cirque italiaA seventh generation circus performer, 15-year-old contortionist Juliet Monserrat Carabello Cavellini loves traveling and hanging out with her friends. And she loves the water. During the off season, she enjoys being near the water at her family’s Florida home. Lately, though, she gets to enjoy the water in an entirely different way. 

“For my act, I am surrounded by water and a beautiful fountain and lights,” she said. “I think that is pretty cool. It is so pretty and so much fun for the audience, too. It is my first time experiencing something like that. Other circuses are usually in a ring,”

 Cavellini is a part of Cirque Italia, a European-style circus with a twist. There is a tent, but that is where the similarities end. Instead of a ring (or several), the center of this tent has a tank filled with 35,000 gallons of water. In the center of the tank is a stage. And this is where Cavelini and the other performers work their magic entertaining the crowds. It’s not your typical circus, which is why she loves it so. Cirque Italia will be in Raleigh Sept. 2-5 and in Wilmington Sept. 8-11.

“We have everything you would expect to see at a circus except animals,” said Tim Orris, Cirque Italia spokesperson. “And inside the tent, the show feels very up close and personal. There are about 14 rows of stadium-style seating. So you are within 60 feet of everything that is going on at any time.” 

Orris added that this show is perfect for all ages. The beautiful stage and colorful lights appeal to most everyone and the acts are varied. 

“We have a mermaid that comes out of the water and does a trapeze act. We have a dinosaur act. The dinosaur works with a clown from Europe. The kids love it.”

 Other favorites include Cavelini’s contortions. “My best trick is when I go up on one arm and spin. That is my favorite and hardest trick because you have to concentrate. Most people think it is a machine making me turn, but it is my hand,” she said, adding that even though she performs in the circus, she still loves watching the other acts, too.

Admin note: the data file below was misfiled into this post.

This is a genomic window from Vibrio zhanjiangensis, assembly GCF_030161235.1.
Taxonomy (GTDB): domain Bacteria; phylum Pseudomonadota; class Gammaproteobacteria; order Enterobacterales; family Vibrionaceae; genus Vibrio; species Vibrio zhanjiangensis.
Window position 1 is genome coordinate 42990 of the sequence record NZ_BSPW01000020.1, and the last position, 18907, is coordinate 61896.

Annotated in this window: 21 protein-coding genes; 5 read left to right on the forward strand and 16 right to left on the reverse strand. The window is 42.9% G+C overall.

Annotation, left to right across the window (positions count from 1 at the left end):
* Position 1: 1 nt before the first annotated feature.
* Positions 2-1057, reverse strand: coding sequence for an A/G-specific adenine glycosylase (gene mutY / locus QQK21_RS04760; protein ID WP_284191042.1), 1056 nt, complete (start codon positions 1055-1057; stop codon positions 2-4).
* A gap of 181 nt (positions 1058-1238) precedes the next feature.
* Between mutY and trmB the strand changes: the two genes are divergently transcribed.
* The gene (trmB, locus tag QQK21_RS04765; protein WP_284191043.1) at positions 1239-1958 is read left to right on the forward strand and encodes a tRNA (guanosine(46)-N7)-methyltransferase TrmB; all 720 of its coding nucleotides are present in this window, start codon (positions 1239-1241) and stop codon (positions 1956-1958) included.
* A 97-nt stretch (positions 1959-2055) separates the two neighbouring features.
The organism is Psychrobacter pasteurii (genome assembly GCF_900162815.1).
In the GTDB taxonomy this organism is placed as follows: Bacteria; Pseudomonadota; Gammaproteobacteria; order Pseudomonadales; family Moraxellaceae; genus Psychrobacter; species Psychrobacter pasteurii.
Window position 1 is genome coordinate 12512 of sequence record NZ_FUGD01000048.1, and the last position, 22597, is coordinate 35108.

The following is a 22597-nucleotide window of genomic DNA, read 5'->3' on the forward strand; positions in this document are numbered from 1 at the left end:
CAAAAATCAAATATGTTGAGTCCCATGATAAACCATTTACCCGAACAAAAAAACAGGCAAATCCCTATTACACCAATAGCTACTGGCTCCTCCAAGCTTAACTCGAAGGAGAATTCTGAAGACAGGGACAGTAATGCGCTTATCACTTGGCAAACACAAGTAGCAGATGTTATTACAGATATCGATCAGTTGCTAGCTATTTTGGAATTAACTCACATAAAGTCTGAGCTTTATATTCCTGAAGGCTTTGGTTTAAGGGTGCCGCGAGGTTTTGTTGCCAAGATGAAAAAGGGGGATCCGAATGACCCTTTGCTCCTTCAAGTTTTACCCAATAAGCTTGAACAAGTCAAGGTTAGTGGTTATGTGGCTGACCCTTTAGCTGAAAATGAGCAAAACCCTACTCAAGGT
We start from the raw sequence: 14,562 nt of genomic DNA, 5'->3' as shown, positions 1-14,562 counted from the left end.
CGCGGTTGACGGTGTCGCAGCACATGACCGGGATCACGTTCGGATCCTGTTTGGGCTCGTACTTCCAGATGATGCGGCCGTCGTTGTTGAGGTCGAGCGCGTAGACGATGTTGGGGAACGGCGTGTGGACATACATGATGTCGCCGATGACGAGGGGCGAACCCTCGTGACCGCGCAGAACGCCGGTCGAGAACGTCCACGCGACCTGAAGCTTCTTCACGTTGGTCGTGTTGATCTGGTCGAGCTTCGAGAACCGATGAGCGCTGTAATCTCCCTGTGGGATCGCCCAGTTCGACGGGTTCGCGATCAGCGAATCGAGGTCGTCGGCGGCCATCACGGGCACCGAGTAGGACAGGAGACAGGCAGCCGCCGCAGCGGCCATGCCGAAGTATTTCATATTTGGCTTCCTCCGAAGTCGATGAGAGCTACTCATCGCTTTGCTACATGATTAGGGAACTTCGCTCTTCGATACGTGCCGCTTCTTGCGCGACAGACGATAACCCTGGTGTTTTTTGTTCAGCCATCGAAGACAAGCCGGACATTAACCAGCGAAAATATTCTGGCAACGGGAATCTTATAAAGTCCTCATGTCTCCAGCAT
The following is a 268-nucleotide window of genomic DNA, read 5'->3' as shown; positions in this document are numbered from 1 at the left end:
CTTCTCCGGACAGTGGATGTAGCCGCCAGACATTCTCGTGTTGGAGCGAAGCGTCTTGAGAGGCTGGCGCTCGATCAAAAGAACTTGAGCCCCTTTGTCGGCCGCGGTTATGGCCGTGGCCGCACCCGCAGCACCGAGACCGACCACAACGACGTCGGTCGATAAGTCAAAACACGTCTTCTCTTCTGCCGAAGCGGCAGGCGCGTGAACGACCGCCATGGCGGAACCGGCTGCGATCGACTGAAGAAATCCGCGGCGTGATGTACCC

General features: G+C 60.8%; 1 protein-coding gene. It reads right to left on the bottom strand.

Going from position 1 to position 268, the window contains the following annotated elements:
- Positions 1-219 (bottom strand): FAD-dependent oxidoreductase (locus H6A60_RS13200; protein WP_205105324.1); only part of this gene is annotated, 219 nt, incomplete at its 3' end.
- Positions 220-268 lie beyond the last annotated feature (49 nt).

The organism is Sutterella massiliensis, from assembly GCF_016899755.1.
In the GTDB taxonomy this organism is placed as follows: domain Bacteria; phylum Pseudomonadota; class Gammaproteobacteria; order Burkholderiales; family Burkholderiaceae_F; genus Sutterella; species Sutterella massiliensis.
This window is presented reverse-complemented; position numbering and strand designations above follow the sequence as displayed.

“My personal favorite is the dinosaur. I think it brings a lot of excitement to the kids. I see their faces and they are very excited when the dinosaur comes out.”

Orris added that Cavelini’s act is always a crowd pleaser, too. “She does hand balancing and contortions. She can go onstage and stand on a stool, bend over backwards, balance on her hands and pick it up with her feet and put it on her head.”

While laser man bends light beams, and a guy named Gimmi sings in Italian as he stacks chairs and climbs up and balances on top of them, there are more traditional acts as well. “We have Argentinian jugglers. We have two clown acts. They are Spanish clowns, which means little makeup and a lot of humor and mime gestures. One of them uses a trampoline, too,” said Orris. 

Guests can look forward to an aerial hammock and hoop act performed by a former Olympic gymnast from Bulgaria, a straps act, a hand to hand duo, a trampoline act, bubbles and more. If anything, this circus is diverse. With performers hailing from all over the world, Orris sees the many cultures and personalities as one of the biggest strengths because they each bring a unique perspective to the stage. “That is the nice thing about circus people in our show,” he said. “We have 15 languages spoken here.”.

Find out more about Cirque Italia or purchase tickets at

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